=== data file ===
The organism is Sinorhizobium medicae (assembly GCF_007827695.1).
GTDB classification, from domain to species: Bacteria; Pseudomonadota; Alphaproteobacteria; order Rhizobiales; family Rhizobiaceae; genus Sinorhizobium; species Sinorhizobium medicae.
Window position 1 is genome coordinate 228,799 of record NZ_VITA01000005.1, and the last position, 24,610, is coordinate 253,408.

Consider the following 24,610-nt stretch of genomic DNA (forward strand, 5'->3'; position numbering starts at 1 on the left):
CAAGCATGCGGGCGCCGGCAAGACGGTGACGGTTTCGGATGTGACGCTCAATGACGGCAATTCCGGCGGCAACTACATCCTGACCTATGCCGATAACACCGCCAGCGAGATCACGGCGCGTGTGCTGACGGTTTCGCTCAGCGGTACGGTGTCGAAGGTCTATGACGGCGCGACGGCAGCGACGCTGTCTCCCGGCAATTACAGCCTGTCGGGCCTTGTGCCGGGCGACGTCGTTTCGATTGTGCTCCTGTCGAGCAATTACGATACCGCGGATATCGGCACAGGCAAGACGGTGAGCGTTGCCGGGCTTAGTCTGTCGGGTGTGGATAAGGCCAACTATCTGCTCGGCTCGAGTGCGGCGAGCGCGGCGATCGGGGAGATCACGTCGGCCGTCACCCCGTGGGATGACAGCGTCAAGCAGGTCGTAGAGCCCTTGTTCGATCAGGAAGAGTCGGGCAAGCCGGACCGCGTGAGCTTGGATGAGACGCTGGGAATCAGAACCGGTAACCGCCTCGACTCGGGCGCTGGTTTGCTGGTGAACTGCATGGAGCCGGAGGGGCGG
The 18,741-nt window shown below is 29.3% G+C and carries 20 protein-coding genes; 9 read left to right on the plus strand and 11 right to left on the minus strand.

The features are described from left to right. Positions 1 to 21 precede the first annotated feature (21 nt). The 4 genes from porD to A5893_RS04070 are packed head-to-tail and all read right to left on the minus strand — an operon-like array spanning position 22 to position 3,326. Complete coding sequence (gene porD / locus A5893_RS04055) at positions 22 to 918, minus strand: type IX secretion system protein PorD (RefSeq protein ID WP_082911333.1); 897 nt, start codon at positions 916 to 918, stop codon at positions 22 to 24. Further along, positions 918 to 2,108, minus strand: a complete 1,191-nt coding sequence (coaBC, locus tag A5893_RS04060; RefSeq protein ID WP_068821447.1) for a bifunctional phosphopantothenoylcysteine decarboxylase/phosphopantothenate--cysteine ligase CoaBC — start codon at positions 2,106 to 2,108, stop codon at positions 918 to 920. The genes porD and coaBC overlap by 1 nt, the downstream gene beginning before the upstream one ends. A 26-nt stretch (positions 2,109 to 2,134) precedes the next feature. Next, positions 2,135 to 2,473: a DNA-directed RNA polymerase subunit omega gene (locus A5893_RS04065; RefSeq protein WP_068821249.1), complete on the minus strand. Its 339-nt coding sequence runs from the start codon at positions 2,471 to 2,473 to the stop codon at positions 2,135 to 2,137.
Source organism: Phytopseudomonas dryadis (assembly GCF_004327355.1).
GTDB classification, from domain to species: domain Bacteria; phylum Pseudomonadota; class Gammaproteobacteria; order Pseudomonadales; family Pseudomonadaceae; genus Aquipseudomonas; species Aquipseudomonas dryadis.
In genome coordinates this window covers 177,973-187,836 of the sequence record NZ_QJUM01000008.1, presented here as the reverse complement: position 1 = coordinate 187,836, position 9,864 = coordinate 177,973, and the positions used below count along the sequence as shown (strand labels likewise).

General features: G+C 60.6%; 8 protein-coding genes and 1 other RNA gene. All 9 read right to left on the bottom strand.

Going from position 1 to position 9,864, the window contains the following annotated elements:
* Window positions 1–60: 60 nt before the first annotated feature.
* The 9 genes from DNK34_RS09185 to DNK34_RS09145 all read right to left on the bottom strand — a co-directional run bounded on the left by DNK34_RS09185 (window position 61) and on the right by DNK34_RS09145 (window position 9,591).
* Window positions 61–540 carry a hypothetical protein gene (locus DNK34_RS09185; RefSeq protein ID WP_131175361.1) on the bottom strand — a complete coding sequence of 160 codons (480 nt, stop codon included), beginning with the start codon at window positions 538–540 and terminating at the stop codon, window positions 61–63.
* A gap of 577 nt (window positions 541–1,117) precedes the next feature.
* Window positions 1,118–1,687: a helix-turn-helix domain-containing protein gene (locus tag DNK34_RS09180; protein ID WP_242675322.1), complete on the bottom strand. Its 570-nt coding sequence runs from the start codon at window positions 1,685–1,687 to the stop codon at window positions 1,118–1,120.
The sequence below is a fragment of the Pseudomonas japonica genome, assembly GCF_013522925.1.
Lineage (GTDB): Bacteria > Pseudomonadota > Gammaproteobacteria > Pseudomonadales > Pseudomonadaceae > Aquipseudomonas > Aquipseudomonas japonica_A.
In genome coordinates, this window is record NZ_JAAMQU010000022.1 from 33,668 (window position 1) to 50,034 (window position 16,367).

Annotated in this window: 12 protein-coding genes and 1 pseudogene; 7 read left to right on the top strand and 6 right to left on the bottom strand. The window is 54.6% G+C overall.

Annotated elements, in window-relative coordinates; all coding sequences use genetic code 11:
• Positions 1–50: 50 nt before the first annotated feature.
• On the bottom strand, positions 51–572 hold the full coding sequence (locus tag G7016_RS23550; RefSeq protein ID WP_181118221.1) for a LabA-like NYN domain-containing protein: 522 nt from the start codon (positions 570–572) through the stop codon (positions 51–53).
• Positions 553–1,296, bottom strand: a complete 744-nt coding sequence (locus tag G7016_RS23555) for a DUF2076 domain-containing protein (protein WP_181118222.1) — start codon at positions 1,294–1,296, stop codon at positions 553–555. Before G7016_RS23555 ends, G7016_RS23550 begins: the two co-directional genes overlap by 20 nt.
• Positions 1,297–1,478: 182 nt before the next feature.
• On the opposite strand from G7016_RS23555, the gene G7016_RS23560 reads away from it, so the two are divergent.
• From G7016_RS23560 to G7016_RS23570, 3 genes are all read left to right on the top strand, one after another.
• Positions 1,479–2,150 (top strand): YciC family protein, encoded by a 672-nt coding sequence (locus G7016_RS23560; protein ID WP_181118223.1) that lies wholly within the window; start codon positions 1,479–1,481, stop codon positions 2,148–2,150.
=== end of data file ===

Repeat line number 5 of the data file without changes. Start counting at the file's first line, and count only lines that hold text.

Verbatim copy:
CAAGCATGCGGGCGCCGGCAAGACGGTGACGGTTTCGGATGTGACGCTCAATGACGGCAATTCCGGCGGCAACTACATCCTGACCTATGCCGATAACACCGCCAGCGAGATCACGGCGCGTGTGCTGACGGTTTCGCTCAGCGGTACGGTGTCGAAGGTCTATGACGGCGCGACGGCAGCGACGCTGTCTCCCGGCAATTACAGCCTGTCGGGCCTTGTGCCGGGCGACGTCGTTTCGATTGTGCTCCTGTCGAGCAATTACGATACCGCGGATATCGGCACAGGCAAGACGGTGAGCGTTGCCGGGCTTAGTCTGTCGGGTGTGGATAAGGCCAACTATCTGCTCGGCTCGAGTGCGGCGAGCGCGGCGATCGGGGAGATCACGTCGGCCGTCACCCCGTGGGATGACAGCGTCAAGCAGGTCGTAGAGCCCTTGTTCGATCAGGAAGAGTCGGGCAAGCCGGACCGCGTGAGCTTGGATGAGACGCTGGGAATCAGAACCGGTAACCGCCTCGACTCGGGCGCTGGTTTGCTGGTGAACTGCATGGAGCCGGAGGGGCGG